• Documentation: In the event of COVID transmission litigation, the sports organization must be able to provide written documentation of the implementation of the COVID risk management program.

Communications

  • Pre-Season: Sports programs should disseminate information to all staff, players, parents, and spectators about the COVID risk and practices that should be undertaken to mitigate risks. Information should be disseminated by way of email, social media, coach talks, and public announcements.
  • Self-Reporting Of COVID Symptoms: Be prepared to disseminate information to concerned parties about any COVID-19 incident while complying with all regulatory requirements and privacy laws.
  •  Staff Meetings: Consider cancelling in-person staff meetings and replace with Zoom meetings or conferencing by telephone.
  • Risks To Seniors: Provide notice to all parents or guardians of the enhanced risks of players being in direct contact or anyone 65 or older for 14 days after participating in a sport event or practice. (Source: TX Checklist For Youth Sports Operators.)

Pre-Event

  • Stay Home When Appropriate: Players, staff, and spectators should be instructed in communications to stay home when they are showing symptoms of COVID-19, have a temperature over 100.4 Fahrenheit, have tested positive for COVID-19, or have had close contact with a person with COVID-19.
  • Symptom Checking: Conduct pre-event observation and/or questioning of all players and staff about the existence of any COVID symptoms including cough, shortness of breath or difficulty breathing, chills, repeated shaking with chills, muscle pain, headache, sore throat, loss of taste or smell, diarrhea, feeling feverish or a measured temperature greater than or equal to 100.4 degrees Fahrenheit, or known close contact with person who is lab confirmed to have COVID-19. (Source: TX Checklist For Youth Sports Operators.)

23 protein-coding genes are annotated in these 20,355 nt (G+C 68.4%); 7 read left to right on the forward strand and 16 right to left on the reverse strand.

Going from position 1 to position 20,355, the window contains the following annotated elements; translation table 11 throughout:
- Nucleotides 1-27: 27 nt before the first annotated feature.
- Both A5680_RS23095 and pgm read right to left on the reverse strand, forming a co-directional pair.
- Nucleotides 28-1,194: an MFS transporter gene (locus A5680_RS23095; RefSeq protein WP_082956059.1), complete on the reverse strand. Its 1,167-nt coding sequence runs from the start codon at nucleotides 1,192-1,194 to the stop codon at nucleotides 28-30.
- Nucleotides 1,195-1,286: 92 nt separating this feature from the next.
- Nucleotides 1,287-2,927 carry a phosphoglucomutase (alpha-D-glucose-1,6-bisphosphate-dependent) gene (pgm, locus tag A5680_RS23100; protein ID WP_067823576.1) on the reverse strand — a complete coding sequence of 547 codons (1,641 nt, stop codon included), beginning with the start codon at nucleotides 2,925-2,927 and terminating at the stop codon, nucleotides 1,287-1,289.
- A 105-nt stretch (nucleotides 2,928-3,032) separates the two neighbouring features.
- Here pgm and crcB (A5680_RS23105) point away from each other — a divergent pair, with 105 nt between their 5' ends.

• Temperature Check: Players, staff, and spectators should be asked to take their own temperature before leaving the house and they should stay at home with any reading of 100.4 Fahrenheit or higher according to CDC definitions of reportable illnesses for contagious disease. The sports organization can assign a staff member to use an infrared non-contact forehead thermometer to take the temperature of all players and staff before they enter the field/facility. Any reading of 100.4 or higher should result in a denial of entry. These thermometers are now commonly available for under $100. (Note: The CDC Considerations for Youth Sports guidelines no longer suggest taking temperature checks at home or on location but this still may be a requirement of state or local governments.)
  • No Congregation: Players and team staff should not congregate prior to a practice or competition event and should stay in cars until right before warm ups for the practice or competition and should avoid other groups that are leaving the prior event.
  • Team Check In Process:  Team staff and players should continue social distancing during the team check in process for competitions. There should be a single point of contact for teams during events.
  • Disinfect Hard Surfaces: When arriving at team seating or sideline areas, team staff should disinfect all hard surfaces such as benches, railings, and equipment racks.

Post-Event

  • Cleaning: Team staff should clean and dispose of all trash from player seating or sideline areas when departing practice or games.
  • No Congregation: Players and team staff should quickly exit the practice or playing location after the event and go directly to their cars without congregating with other teams or spectators in common areas.

Social Distancing

  • 6 Ft. Rule: All players, staff, and spectators should practice social distancing of 6 ft. whenever possible, especially in common areas.
  • Pre And Post Event Social Distancing: Social distancing should be practiced by players and staff during all locker room activities, instruction, explanation of rules, pre-game strategy, and post game briefing sessions.